- 802.11b wireless capability allows flexible placement;
- built-in Web server;
- remote management via browser or dedicated software;
- records AVI direct to hard disk.
- add-on hardware is required for maximum utility.
Ever fancied a Webcam you could install anywhere, with no need for wired network access or lengthy USB cables? D-Link's DSC-1000W could be the answer. This 802.11b-enabled camera includes a Web server that allows you to use either ActiveX or Java to view streaming video from pretty much anywhere.
The device is easy to set up, and the PDF-format manual is both detailed and clear. At the back of the unit is a 10/100Mbps Ethernet socket that provides initial access to the embedded Web server. After connecting via the fixed link and configuring the camera's IP address and Wi-Fi settings to suit your local network, you can manage it through a browser. Using DHCP for IP address assignment is an option, but it's not recommended. Physical installation is via a stand that sits on any flat horizontal surface, or can be screwed to a wall.
Image configuration includes the selection of frames per second (we got the best results using the Auto setting), resolution and compression settings. You're offered three resolutions – 640 by 480, 320 by 240 and 160 by 120 -- and compression settings range from very low to high, all using standard JPEG. Image control also extends to brightness and contrast settings, although gain and white balance are automatic. We found that bright sunlight overwhelmed the camera even with brightness and contrast controls at their lowest settings and, in such situations, D-Link recommends installing an iris lens. Images quality is generally good, with focus adjustments easy to make, although it's a manual operation only.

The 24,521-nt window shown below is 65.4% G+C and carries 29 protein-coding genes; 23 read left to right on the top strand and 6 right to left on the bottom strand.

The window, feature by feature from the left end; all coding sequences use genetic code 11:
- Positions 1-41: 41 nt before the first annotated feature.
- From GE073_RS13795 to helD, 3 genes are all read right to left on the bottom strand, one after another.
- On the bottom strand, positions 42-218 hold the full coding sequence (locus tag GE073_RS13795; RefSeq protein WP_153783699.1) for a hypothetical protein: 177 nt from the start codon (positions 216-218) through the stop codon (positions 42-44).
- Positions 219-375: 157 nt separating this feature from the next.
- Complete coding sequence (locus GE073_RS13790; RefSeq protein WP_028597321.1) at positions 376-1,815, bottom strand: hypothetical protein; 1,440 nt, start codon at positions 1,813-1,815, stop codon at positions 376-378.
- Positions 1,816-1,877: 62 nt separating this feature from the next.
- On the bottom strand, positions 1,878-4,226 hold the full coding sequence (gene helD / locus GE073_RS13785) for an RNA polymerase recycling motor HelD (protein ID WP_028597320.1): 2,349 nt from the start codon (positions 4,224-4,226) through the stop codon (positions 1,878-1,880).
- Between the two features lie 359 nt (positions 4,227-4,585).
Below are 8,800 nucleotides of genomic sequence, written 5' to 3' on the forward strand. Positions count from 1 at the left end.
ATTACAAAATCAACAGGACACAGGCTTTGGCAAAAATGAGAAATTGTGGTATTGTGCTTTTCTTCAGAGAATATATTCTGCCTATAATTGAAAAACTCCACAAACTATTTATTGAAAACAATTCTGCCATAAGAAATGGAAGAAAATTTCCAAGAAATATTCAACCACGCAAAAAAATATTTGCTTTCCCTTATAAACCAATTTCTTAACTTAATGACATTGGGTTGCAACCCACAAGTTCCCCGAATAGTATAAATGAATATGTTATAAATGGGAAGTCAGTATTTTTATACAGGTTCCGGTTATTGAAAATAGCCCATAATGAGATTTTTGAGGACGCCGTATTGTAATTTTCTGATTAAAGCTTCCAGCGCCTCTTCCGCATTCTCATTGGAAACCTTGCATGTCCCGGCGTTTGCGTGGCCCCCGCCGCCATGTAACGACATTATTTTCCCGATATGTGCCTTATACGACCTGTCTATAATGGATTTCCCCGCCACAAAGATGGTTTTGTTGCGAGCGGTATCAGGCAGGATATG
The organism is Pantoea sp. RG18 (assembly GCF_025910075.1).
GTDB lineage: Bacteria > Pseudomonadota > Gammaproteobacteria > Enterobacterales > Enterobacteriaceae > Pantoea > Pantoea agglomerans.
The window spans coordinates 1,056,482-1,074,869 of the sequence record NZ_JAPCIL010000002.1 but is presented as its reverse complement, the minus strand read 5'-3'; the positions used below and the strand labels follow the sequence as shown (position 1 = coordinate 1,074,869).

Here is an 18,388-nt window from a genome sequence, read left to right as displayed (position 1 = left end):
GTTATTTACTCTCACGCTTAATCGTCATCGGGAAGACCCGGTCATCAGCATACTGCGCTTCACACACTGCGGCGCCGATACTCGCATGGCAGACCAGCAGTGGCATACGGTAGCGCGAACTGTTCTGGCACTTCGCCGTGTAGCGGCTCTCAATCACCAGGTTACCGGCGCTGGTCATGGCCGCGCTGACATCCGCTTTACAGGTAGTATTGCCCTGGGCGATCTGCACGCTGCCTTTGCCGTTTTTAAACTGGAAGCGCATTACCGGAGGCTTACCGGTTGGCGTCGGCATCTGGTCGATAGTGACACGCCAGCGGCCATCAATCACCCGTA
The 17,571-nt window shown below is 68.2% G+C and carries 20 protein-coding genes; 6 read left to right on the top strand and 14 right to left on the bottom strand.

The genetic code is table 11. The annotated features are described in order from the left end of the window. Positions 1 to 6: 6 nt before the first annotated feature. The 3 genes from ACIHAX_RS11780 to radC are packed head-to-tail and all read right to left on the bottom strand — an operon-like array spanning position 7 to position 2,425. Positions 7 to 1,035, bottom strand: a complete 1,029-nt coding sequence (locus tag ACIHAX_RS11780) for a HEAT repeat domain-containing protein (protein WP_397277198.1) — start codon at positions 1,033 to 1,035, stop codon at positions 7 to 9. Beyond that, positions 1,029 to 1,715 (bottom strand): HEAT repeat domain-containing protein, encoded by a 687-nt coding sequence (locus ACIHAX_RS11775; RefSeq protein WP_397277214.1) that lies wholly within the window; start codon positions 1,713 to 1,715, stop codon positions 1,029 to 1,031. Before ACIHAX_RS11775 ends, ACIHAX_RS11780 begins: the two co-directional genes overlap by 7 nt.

You can add up to 64 users to allow others access to the streaming video. However, a better solution here is for administrators to release an all-user name and password for such access.
Included in the package is IPView, a management application that allows you to perform all the functions that the browser interface can, although image control is more convenient since the image alters dynamically as you change settings. IPView comes into its own when you need to manage more than one camera, as you can administer and view up to 16 images on-screen simultaneously.
Putting the video onto the Internet is achieved via a second IP port (the default is 8481 but it's configurable), which you need explicitly to enable. You also need to configure your firewall to allow that traffic through.
Uses for the DSC-1000W are legion, especially in the field of intruder detection. However, you'll need additional hardware to get the best use out of it. At the back of the camera is a digital interface, also browser or IPView-controllable, through which you can add third-party devices. These can include motion detectors and alarm relays, for which the camera provides a 5V trigger. It can also email you with a picture when triggered.
It's hardly inconspicuous, but the solidly-built DCS-1000W is a useful device for home and business use, although you’ll get more out of it when it's hooked up to an alarm system. If the high UK price doesn't put you off, you won’t find a better-quality device of its kind elsewhere.